Tips for Exercising with your Dog

With the weather warming up, now is a great time to get active while enjoying the great outdoors. And what better way to exercise than getting out and about with your furry family member?

Finding the motivation to go outside and be active is easier when you’ve got someone to exercise with. And dogs are the perfect exercise buddies! Not only are they always excited and full of energy, the exercise is also great for their weight, mental health and overall wellbeing.

Regardless of whether you like to walk, run, hike or swim, if you’ve got the right equipment and follow some basic guidelines, exercising with your dog is safe and lots of fun.

Walking, Running & Hiking

Heading out with your pooch sounds simple enough, but if your dog is a bit of a puller, it can be hard to enjoy your outings.

One simple way to make walking, running and hiking with your dog more enjoyable is to use a lead that is designed to go around your waist. Not only does it give you more control over your dog’s movements, but the unique hands-free design means you have more freedom while exercising.

These leads are also great for mums and dads taking their dog for a walk while pushing a pram, and handy for securing your pet while you head into the shops for a cool drink.

If your dog is still pulling and you find you need more control, you can also use a Halti. Haltis are similar to a horse’s halter in that they fit around the head and help you control your dog’s movements.

Beach Trips & Swimming

Swimming is great exercise for dogs that tend to overheat in summer, like Staffies and Pugs. It’s also a gentle form of activity for older pets with arthritic joints.

It’s important to make sure your furry friend is safe though. That means carefully choosing your swimming spots. Avoid areas where there are dangerous currents, underwater branches that collars can get stuck on, or steep embankments that make it hard to get back onto land.

For dogs that aren’t that confident in the water or that are prone to getting themselves into trouble, you may want to consider adding a life jacket to their wardrobe. We love the Ruffwear K-9 Float Coat, which includes details like a strong handle (to lift dogs out of the water) and a reflective trim for enhanced visibility in or out of the water. Life jackets are also great for dogs that love to join their humans rafting, kayaking, boating, surfing and paddle boarding,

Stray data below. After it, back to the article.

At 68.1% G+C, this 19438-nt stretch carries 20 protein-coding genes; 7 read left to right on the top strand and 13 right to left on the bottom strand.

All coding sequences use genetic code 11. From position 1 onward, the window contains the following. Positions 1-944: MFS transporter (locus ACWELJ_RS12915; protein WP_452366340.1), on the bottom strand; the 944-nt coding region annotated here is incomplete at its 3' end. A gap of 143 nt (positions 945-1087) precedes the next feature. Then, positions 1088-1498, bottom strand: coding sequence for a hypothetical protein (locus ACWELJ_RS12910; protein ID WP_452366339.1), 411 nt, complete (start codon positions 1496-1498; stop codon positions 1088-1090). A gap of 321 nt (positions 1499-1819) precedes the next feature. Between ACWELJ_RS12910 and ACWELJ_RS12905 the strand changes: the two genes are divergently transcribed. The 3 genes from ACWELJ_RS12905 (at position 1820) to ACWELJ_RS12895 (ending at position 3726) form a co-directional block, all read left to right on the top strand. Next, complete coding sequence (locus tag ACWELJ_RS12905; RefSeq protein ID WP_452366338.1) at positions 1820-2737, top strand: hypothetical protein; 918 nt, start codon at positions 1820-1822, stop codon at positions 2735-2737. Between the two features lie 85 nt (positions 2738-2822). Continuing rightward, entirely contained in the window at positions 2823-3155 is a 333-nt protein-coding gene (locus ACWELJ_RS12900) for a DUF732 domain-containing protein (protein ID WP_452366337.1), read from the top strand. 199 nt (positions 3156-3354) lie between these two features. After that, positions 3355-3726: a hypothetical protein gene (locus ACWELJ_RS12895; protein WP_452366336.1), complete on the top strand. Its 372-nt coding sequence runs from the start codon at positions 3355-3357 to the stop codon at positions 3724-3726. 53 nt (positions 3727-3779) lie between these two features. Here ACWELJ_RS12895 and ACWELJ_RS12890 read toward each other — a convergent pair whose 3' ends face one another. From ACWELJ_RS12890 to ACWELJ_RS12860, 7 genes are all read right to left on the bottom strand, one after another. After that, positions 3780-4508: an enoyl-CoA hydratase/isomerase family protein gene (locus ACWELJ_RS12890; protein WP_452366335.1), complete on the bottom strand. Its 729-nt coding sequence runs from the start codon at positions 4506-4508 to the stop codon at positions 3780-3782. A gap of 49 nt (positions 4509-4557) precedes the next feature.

If you are heading out to the beach or your local river, just remember to bring your own collapsible water bowl to avoid your pet resorting to drinking salty or dirty water that can quickly make them sick.

Dog Sports

Did you know there are actual sports that you can do with your pet? You may have heard of Agility and Flyball before, but other lesser known doggy sports include:

  • Dock diving – where your canine friend learns to leap from a platform to catch a Frisbee (or similar) then dives into the water. You can read more information about how to get involved here.
  • Nosework – ideal for dogs that love to chase scent, this sport involves training your dog to recognise specific scents, then competing in challenges. This can actually be quite good for dogs that don’t enjoy crowds and other dogs, since dogs compete on their own, unlike most dog sports. You can read more information about nosework here.
  • Earthdog – this is great for terriers and Dachshunds that were bred to chase underground, where they compete for titles chasing through a series of tunnels and trenches. You can find more details through Dogs NSW.

How to Exercise with Your Dog Safely

Now that you have a bit of inspiration, there are a few precautions to keep your furry family member safe while exercising this summer:

  • Short-nosed dogs – those cute snub-nosed dogs, also known as brachycephalic breeds, are not ideally suited to exercising in the heat. Dogs don’t sweat and must cool down by either lying on a cool surface or panting. Panting can actually cause airway swelling in dogs like Bulldogs and Pugs, so they can end up with breathing trouble if they overdo it. If you have a short-nosed dog that starts to develop noisy breathing while exercise, there are some excellent surgical options that can help improve things.
  • Thick-coated dogs – if you have a dog with a double coat, humid weather can be uncomfortable and dangerous, putting your friend at risk of heatstroke. Consider at least clipping the underside to help your pet keep cool. Read more about how to help your dog beat the heat.
  • Watch out for hot feet – if the ground feels hot to touch with the back of your hand, odds are it will be hot for your dog’s feet too. If you regularly walk on hot roads, consider some boots to protect your dog’s feet. They are also great to keep those grass seeds out from between the toes.
  • Ticks are about – if you head to coastal areas or bushland, make sure your pet is up to date with their flea and tick treatment. If your dog likes to swim, consider chewable tick protection like NexGard or Bravecto, which can’t wash off. Make sure you search your dog for ticks after your workout, because no tick preventative is 100%.